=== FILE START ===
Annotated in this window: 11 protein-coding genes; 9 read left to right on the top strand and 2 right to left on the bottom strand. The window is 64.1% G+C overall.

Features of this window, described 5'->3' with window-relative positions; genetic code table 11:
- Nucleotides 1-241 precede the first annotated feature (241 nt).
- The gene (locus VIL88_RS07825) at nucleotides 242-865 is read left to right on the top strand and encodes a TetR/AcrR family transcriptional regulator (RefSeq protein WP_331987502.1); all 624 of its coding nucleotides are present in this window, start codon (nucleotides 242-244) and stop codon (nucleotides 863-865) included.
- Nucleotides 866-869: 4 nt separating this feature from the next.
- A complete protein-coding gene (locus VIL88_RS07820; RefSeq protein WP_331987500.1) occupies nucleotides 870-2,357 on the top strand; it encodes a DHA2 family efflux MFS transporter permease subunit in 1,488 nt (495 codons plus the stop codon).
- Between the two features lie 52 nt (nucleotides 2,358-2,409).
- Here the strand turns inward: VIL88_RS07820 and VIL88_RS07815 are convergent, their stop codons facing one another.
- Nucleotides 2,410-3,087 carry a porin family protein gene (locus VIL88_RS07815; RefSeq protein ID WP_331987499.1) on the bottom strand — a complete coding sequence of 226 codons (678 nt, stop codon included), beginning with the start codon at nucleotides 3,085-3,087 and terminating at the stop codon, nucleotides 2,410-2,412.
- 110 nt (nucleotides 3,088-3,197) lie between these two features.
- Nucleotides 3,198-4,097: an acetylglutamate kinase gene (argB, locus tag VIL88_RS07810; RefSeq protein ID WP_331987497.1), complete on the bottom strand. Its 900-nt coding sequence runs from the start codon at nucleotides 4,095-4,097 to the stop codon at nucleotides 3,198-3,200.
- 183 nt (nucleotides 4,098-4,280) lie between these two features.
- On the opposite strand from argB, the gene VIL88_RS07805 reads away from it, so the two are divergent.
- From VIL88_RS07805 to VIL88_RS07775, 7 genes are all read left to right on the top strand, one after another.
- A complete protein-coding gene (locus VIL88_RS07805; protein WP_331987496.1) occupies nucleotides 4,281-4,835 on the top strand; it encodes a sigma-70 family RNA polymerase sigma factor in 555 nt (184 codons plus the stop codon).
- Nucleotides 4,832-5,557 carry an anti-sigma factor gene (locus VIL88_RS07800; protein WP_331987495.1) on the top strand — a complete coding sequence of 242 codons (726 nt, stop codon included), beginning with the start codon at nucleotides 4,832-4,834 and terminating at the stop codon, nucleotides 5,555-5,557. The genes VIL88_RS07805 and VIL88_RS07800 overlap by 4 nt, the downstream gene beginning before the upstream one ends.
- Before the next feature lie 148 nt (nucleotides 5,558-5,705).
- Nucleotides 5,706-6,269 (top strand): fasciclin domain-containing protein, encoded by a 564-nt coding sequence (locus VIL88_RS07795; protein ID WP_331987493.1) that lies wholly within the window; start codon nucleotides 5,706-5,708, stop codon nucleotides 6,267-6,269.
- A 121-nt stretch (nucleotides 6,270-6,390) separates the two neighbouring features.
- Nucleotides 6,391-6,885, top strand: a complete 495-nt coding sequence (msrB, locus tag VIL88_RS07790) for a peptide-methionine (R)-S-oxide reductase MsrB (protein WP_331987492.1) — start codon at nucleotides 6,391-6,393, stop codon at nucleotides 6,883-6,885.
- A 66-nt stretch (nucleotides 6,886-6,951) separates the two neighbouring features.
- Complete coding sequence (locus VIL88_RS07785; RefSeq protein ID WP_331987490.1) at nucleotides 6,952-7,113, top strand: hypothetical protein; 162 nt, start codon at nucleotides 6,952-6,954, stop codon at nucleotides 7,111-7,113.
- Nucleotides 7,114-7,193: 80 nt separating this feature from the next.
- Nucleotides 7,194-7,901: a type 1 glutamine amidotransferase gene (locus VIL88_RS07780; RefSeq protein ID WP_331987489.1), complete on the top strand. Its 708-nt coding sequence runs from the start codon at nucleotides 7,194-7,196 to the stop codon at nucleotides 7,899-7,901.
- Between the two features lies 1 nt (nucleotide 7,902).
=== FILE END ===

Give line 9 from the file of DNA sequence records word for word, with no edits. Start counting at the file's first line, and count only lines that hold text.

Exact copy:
- Nucleotides 2,410-3,087 carry a porin family protein gene (locus VIL88_RS07815; RefSeq protein ID WP_331987499.1) on the bottom strand — a complete coding sequence of 226 codons (678 nt, stop codon included), beginning with the start codon at nucleotides 3,085-3,087 and terminating at the stop codon, nucleotides 2,410-2,412.